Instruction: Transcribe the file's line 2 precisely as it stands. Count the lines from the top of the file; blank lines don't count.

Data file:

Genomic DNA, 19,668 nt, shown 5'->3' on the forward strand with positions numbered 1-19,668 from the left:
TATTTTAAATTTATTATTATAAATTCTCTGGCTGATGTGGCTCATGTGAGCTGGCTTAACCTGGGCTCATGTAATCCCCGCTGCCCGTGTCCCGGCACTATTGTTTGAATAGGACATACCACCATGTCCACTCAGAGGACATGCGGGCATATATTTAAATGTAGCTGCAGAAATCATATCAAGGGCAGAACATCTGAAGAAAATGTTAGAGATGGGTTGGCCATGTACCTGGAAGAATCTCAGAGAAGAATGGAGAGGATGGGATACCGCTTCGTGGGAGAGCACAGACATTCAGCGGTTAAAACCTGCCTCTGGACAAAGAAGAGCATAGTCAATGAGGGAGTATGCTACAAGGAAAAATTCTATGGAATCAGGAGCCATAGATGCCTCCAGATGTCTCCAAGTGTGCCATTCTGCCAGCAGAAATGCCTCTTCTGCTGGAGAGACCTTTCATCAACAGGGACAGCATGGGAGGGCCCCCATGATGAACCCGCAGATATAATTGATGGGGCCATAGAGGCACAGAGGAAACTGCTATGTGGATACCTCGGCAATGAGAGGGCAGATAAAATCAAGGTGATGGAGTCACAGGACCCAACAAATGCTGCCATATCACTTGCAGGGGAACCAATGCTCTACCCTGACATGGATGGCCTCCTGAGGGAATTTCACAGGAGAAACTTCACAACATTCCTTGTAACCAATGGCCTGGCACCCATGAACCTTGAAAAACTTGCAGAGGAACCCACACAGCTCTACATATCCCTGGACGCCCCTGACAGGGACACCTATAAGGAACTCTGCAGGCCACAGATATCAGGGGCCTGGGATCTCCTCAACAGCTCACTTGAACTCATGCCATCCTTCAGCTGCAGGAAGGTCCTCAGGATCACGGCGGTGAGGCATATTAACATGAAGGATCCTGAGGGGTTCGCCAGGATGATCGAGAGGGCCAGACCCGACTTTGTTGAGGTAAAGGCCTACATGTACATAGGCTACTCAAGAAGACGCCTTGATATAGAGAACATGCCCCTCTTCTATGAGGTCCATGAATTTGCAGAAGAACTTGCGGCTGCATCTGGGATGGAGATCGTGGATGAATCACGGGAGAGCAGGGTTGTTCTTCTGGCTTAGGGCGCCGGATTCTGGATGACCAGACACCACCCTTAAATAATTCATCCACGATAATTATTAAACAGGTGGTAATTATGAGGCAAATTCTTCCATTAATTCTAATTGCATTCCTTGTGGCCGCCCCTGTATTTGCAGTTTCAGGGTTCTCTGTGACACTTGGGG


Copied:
TATTTTAAATTTATTATTATAAATTCTCTGGCTGATGTGGCTCATGTGAGCTGGCTTAACCTGGGCTCATGTAATCCCCGCTGCCCGTGTCCCGGCACTATTGTTTGAATAGGACATACCACCATGTCCACTCAGAGGACATGCGGGCATATATTTAAATGTAGCTGCAGAAATCATATCAAGGGCAGAACATCTGAAGAAAATGTTAGAGATGGGTTGGCCATGTACCTGGAAGAATCTCAGAGAAGAATGGAGAGGATGGGATACCGCTTCGTGGGAGAGCACAGACATTCAGCGGTTAAAACCTGCCTCTGGACAAAGAAGAGCATAGTCAATGAGGGAGTATGCTACAAGGAAAAATTCTATGGAATCAGGAGCCATAGATGCCTCCAGATGTCTCCAAGTGTGCCATTCTGCCAGCAGAAATGCCTCTTCTGCTGGAGAGACCTTTCATCAACAGGGACAGCATGGGAGGGCCCCCATGATGAACCCGCAGATATAATTGATGGGGCCATAGAGGCACAGAGGAAACTGCTATGTGGATACCTCGGCAATGAGAGGGCAGATAAAATCAAGGTGATGGAGTCACAGGACCCAACAAATGCTGCCATATCACTTGCAGGGGAACCAATGCTCTACCCTGACATGGATGGCCTCCTGAGGGAATTTCACAGGAGAAACTTCACAACATTCCTTGTAACCAATGGCCTGGCACCCATGAACCTTGAAAAACTTGCAGAGGAACCCACACAGCTCTACATATCCCTGGACGCCCCTGACAGGGACACCTATAAGGAACTCTGCAGGCCACAGATATCAGGGGCCTGGGATCTCCTCAACAGCTCACTTGAACTCATGCCATCCTTCAGCTGCAGGAAGGTCCTCAGGATCACGGCGGTGAGGCATATTAACATGAAGGATCCTGAGGGGTTCGCCAGGATGATCGAGAGGGCCAGACCCGACTTTGTTGAGGTAAAGGCCTACATGTACATAGGCTACTCAAGAAGACGCCTTGATATAGAGAACATGCCCCTCTTCTATGAGGTCCATGAATTTGCAGAAGAACTTGCGGCTGCATCTGGGATGGAGATCGTGGATGAATCACGGGAGAGCAGGGTTGTTCTTCTGGCTTAGGGCGCCGGATTCTGGATGACCAGACACCACCCTTAAATAATTCATCCACGATAATTATTAAACAGGTGGTAATTATGAGGCAAATTCTTCCATTAATTCTAATTGCATTCCTTGTGGCCGCCCCTGTATTTGCAGTTTCAGGGTTCTCTGTGACACTTGGGG